If you were going to "build a teacher" in a largely working class town where the majority of those enrolled in the public schools are students of color, one of the models you would work from would be Augustin Morales. Born in Holyoke Mass., part of that town's large Puerto Rican community, Gus spent several years in the military before returning to school to become a teacher. He was someone known for going the extra mile for his students and their families as well as his colleagues, and was given the signal honor of being elected President of the Holyoke Teachers Association in only his third year in the schools. Unfortunately, his outspoken, confident persona clashed with the worldview of his "reform minded" principal, and Superintendent and he was denied tenure at the end of his third year of teaching. Now he is being denied access to school property by his Superintendent to try to make it impossible for him to function as a union leader.This is a catastrophe on many levels. But unfortunately, it is an all too common occurrence throughout the nation where reformers have pushed out tens of thousands of teachers who grew up in the neighborhoods they are teaching in, favoring instead highly mobile teacher temps more likely to be compliant and less likely to bond with community residents. Someone needs to tell me why this strategy will make school better and communities stronger. To me, it will result in the exact opposite.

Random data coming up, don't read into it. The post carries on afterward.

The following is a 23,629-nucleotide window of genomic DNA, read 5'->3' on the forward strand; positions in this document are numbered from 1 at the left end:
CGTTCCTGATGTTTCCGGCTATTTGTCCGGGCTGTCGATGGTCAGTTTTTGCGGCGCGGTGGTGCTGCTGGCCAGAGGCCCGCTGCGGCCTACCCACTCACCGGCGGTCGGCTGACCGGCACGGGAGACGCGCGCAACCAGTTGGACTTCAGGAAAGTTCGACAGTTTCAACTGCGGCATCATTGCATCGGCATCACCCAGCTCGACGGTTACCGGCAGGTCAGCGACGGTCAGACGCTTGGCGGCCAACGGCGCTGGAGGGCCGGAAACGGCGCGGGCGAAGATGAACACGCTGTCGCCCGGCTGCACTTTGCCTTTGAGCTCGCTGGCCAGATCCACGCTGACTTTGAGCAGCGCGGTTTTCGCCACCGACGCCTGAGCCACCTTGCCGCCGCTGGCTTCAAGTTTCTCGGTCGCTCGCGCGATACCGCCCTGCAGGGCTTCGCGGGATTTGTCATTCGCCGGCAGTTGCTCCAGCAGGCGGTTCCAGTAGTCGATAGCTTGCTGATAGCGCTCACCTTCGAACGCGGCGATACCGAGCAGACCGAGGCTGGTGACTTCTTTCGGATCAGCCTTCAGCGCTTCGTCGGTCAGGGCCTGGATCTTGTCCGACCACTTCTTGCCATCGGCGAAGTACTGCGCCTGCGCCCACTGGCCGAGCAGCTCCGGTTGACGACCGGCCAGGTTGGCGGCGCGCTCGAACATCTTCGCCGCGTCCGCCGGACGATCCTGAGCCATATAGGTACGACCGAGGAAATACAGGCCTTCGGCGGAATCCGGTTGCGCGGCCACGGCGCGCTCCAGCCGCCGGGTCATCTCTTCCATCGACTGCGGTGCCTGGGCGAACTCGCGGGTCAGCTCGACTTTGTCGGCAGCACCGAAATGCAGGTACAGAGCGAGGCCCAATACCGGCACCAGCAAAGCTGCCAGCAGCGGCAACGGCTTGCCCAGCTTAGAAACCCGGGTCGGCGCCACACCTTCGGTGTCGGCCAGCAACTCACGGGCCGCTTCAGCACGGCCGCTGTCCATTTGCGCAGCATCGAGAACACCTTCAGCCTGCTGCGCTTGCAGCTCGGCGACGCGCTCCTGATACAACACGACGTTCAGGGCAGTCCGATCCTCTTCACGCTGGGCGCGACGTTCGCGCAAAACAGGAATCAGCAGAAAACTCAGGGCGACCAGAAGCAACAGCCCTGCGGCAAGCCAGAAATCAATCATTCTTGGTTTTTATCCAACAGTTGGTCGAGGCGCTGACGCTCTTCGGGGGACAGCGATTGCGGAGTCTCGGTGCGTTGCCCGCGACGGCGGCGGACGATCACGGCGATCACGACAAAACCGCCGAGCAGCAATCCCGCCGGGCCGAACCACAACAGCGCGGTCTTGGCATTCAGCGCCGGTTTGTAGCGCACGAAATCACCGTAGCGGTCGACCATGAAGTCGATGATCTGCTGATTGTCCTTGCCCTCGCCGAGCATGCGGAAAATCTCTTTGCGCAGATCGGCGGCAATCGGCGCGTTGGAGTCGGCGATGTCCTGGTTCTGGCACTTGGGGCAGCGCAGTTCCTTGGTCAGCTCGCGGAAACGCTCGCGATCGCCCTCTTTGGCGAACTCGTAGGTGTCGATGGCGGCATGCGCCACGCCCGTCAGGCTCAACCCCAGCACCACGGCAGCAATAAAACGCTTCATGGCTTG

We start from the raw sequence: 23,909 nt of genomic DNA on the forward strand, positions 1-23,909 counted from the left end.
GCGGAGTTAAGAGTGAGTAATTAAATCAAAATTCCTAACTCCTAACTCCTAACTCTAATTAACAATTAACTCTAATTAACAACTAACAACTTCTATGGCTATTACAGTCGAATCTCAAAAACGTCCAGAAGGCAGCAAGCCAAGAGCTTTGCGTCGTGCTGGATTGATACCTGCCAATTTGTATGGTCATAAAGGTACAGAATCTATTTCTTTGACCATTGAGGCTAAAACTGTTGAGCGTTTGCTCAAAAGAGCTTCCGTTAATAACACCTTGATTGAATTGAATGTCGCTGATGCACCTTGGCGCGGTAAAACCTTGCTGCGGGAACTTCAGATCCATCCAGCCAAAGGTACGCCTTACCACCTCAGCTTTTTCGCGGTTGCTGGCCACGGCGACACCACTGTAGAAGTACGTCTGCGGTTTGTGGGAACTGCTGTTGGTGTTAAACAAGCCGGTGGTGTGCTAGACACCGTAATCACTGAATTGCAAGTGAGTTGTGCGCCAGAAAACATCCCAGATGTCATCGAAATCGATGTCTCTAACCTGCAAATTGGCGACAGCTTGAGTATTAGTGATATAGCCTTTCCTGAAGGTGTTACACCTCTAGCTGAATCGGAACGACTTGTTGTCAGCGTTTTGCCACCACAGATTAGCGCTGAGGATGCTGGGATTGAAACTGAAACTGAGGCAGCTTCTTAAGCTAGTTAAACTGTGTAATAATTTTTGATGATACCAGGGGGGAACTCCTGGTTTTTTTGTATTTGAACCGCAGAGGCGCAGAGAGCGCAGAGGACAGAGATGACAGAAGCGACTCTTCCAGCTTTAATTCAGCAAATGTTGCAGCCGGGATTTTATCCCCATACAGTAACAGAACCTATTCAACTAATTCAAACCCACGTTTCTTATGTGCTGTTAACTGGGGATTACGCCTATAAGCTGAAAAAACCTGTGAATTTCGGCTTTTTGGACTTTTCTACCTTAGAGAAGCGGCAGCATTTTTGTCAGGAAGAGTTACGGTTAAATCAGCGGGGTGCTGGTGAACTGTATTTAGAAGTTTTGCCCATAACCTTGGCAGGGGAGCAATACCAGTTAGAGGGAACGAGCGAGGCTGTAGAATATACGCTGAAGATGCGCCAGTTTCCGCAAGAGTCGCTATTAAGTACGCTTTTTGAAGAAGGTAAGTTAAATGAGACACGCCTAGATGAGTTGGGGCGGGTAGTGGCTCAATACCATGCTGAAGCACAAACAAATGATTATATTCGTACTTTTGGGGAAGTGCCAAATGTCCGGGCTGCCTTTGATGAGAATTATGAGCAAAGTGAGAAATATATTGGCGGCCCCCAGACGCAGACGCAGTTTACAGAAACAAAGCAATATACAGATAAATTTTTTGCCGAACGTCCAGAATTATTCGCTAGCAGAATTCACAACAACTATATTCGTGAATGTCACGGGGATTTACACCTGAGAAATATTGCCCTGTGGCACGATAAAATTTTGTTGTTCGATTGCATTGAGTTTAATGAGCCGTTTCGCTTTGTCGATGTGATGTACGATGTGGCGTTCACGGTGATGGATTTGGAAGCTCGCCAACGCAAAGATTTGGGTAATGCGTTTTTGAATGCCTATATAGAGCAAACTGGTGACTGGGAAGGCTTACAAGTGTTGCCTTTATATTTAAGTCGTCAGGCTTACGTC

Want to help Gus Moralies? Write Holyoke Superintendent Sergio Paez at
email@example.com and ask him what is going on